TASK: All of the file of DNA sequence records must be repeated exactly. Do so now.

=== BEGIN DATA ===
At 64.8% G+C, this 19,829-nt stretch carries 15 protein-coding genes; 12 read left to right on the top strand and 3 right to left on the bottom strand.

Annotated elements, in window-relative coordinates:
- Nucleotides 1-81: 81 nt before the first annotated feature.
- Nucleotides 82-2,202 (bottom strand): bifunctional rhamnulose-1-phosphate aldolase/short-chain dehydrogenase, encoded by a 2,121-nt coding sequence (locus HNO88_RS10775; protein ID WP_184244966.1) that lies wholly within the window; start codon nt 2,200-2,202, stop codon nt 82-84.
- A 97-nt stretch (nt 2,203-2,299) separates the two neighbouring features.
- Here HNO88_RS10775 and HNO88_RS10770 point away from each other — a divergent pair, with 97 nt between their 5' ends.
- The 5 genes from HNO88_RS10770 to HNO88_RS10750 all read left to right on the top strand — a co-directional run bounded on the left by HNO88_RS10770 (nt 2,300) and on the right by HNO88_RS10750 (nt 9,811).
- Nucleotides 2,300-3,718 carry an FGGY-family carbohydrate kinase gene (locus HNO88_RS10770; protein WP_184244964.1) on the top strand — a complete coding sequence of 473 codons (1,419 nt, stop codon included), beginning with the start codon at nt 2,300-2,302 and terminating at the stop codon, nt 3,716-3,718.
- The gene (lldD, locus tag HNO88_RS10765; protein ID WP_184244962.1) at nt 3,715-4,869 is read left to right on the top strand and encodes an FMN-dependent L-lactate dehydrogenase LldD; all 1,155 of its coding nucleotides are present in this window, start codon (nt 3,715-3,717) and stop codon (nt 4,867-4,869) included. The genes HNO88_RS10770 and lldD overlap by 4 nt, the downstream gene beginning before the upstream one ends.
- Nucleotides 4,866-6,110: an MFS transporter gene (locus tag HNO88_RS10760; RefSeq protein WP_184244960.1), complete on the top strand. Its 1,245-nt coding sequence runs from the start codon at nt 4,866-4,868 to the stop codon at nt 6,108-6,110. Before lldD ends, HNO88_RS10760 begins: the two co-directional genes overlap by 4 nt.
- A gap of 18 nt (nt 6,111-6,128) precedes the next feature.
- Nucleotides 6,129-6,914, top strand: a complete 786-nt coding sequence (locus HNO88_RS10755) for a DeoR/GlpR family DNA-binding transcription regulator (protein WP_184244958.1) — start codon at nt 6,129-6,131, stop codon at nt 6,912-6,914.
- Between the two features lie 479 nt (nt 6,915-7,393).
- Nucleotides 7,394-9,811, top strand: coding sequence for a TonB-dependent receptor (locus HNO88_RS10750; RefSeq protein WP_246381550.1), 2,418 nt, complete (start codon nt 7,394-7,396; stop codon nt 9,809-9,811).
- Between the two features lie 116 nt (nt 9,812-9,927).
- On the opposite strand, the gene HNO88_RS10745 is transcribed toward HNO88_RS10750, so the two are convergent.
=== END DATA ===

At 64.8% G+C, this 19,829-nt stretch carries 15 protein-coding genes; 12 read left to right on the top strand and 3 right to left on the bottom strand.

Annotated elements, in window-relative coordinates:
- Nucleotides 1-81: 81 nt before the first annotated feature.
- Nucleotides 82-2,202 (bottom strand): bifunctional rhamnulose-1-phosphate aldolase/short-chain dehydrogenase, encoded by a 2,121-nt coding sequence (locus HNO88_RS10775; protein ID WP_184244966.1) that lies wholly within the window; start codon nt 2,200-2,202, stop codon nt 82-84.
- A 97-nt stretch (nt 2,203-2,299) separates the two neighbouring features.
- Here HNO88_RS10775 and HNO88_RS10770 point away from each other — a divergent pair, with 97 nt between their 5' ends.
- The 5 genes from HNO88_RS10770 to HNO88_RS10750 all read left to right on the top strand — a co-directional run bounded on the left by HNO88_RS10770 (nt 2,300) and on the right by HNO88_RS10750 (nt 9,811).
- Nucleotides 2,300-3,718 carry an FGGY-family carbohydrate kinase gene (locus HNO88_RS10770; protein WP_184244964.1) on the top strand — a complete coding sequence of 473 codons (1,419 nt, stop codon included), beginning with the start codon at nt 2,300-2,302 and terminating at the stop codon, nt 3,716-3,718.
- The gene (lldD, locus tag HNO88_RS10765; protein ID WP_184244962.1) at nt 3,715-4,869 is read left to right on the top strand and encodes an FMN-dependent L-lactate dehydrogenase LldD; all 1,155 of its coding nucleotides are present in this window, start codon (nt 3,715-3,717) and stop codon (nt 4,867-4,869) included. The genes HNO88_RS10770 and lldD overlap by 4 nt, the downstream gene beginning before the upstream one ends.
- Nucleotides 4,866-6,110: an MFS transporter gene (locus tag HNO88_RS10760; RefSeq protein WP_184244960.1), complete on the top strand. Its 1,245-nt coding sequence runs from the start codon at nt 4,866-4,868 to the stop codon at nt 6,108-6,110. Before lldD ends, HNO88_RS10760 begins: the two co-directional genes overlap by 4 nt.
- A gap of 18 nt (nt 6,111-6,128) precedes the next feature.
- Nucleotides 6,129-6,914, top strand: a complete 786-nt coding sequence (locus HNO88_RS10755) for a DeoR/GlpR family DNA-binding transcription regulator (protein WP_184244958.1) — start codon at nt 6,129-6,131, stop codon at nt 6,912-6,914.
- Between the two features lie 479 nt (nt 6,915-7,393).
- Nucleotides 7,394-9,811, top strand: coding sequence for a TonB-dependent receptor (locus HNO88_RS10750; RefSeq protein WP_246381550.1), 2,418 nt, complete (start codon nt 7,394-7,396; stop codon nt 9,809-9,811).
- Between the two features lie 116 nt (nt 9,812-9,927).
- On the opposite strand, the gene HNO88_RS10745 is transcribed toward HNO88_RS10750, so the two are convergent.